February 2014 Bar Bulletin
The Fairness Paradox: Mind Shouldn't Matter
By Fredrick D. Huebner
"I like not fair terms and a villain's mind."
-The Merchant of Venice
Act I, Scene 3
We are of two minds about fairness when we go to settle a dispute. We truly want any settlement to be seen by our clients as fair. We also want the money paid or a serious adverse result avoided.
I submit that in the settlement conference you will find some working knowledge of behavioral economics and game theory about "fairness" a better tool than that copy of John Rawls' A Theory of Justice you haven't read since the 3L seminar. The Fairness Paradox, or Fairness Trap,1 is a cluster of three client behaviors in which excessive focus on "fairness" leads to an economic result for the client that is worse than they might otherwise have obtained.
Each of these behaviors and some strategies for coping with them are suggested below.
When one party hates or devalues the other because of who they are, that party is often unable or unwilling to recognize and accept objectively fair terms in settlement. A person afflicted with identity bias thinks that the person he does not like cannot make a fair deal, so any deal offered must, by definition, be unfair and therefore unacceptable, even if it is economically advantageous.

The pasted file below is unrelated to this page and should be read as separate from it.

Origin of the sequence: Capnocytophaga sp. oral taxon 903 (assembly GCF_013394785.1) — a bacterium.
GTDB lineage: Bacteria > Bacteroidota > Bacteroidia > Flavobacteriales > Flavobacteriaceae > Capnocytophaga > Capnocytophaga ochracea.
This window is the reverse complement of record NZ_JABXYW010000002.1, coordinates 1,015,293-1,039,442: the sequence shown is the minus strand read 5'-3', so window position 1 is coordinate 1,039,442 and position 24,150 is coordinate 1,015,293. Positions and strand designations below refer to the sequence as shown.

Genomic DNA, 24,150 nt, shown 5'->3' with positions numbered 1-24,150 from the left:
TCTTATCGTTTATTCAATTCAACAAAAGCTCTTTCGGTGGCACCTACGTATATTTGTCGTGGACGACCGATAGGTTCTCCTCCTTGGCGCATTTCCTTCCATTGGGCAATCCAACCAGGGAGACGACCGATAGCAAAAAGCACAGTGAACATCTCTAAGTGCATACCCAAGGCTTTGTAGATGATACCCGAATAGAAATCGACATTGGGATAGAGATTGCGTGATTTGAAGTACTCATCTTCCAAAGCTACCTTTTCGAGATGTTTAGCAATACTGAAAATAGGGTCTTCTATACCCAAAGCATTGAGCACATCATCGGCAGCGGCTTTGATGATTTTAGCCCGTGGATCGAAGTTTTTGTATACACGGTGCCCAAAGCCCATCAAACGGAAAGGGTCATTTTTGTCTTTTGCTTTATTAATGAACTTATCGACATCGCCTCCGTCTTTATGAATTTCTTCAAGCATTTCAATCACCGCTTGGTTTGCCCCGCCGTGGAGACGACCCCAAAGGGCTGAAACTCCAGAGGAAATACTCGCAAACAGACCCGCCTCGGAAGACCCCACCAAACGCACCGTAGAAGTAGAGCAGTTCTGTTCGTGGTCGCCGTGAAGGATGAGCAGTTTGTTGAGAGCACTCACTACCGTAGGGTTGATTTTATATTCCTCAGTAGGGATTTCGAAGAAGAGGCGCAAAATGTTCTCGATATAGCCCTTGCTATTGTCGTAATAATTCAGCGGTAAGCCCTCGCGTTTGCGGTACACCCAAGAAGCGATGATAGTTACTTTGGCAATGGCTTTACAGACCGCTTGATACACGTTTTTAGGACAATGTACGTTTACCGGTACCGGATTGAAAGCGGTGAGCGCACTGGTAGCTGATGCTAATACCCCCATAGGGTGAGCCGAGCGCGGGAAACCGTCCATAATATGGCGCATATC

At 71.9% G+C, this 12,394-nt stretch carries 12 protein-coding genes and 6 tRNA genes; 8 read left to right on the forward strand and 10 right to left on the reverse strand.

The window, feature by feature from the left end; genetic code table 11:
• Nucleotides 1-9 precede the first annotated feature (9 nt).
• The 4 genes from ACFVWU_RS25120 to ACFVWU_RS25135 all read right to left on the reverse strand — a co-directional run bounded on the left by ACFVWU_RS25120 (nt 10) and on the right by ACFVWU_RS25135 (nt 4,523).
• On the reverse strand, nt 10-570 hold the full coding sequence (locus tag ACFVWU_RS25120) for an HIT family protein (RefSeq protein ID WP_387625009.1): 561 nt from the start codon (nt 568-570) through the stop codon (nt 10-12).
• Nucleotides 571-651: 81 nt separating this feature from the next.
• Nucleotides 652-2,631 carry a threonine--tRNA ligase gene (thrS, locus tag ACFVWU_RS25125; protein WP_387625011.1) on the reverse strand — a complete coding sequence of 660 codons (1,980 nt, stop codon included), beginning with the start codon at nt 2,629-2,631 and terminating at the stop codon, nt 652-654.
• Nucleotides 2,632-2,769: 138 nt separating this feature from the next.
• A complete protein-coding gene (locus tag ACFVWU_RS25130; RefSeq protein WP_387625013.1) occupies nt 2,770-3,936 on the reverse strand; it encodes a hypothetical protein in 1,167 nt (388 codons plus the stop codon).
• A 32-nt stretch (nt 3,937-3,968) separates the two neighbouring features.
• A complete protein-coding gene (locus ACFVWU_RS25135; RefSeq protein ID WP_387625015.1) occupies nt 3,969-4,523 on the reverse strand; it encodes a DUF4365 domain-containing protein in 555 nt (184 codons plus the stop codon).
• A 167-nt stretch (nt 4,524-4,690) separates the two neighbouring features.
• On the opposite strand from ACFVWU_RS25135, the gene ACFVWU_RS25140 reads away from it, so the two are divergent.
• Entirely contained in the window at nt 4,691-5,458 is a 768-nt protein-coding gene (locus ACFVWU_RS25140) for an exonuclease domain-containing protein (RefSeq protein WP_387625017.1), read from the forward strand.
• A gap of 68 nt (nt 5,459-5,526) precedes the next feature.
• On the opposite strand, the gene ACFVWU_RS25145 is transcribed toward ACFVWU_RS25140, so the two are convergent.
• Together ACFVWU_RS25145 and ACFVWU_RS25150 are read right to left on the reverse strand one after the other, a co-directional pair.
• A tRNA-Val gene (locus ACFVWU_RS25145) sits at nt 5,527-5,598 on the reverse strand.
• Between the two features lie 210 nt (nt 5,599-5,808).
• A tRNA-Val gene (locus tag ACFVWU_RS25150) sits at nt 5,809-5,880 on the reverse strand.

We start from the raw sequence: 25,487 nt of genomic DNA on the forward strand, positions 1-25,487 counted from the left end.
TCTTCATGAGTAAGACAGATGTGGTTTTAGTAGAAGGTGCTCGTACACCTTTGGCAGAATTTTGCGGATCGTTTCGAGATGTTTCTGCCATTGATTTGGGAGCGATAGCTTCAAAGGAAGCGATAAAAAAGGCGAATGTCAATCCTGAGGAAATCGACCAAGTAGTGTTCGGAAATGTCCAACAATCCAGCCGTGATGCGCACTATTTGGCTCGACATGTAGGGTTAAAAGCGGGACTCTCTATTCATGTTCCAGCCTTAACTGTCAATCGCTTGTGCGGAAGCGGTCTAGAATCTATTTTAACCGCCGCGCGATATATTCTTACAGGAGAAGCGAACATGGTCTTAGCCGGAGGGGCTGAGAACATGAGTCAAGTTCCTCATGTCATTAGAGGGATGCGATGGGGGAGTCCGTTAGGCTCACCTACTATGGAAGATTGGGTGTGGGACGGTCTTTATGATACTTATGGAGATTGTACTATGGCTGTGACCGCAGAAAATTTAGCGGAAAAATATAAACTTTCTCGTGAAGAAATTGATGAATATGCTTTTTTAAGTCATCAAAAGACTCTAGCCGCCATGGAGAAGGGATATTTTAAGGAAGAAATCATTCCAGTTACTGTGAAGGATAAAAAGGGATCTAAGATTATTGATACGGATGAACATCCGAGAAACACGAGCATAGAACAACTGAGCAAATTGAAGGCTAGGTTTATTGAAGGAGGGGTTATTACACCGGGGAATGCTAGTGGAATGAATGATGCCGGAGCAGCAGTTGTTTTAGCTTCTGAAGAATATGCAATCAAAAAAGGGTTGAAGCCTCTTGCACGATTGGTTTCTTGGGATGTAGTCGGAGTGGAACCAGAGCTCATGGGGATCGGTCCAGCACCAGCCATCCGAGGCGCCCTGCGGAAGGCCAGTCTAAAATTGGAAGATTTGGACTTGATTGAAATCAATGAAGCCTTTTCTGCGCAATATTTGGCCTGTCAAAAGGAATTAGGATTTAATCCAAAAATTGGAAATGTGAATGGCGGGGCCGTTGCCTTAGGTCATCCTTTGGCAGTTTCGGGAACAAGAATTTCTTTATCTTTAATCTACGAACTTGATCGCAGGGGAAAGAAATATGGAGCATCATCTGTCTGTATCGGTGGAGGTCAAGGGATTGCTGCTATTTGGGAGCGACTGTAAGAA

The goal for both counsel (and their mediator or settlement judge, when they become involved) should be to diminish and debunk identity bias during case preparation. This is common sense, not rocket science.
Don't treat or describe the opposing party as "the other" - another race; another ethnicity; another culture; a greedy, no-good plaintiff who never worked an honest day; or a corporation that exists to suck the blood from the public. Emphasize common humanity. Corporations aren't people, but they are run by people prone to human frailty and capable of making good on a corporate wrong.
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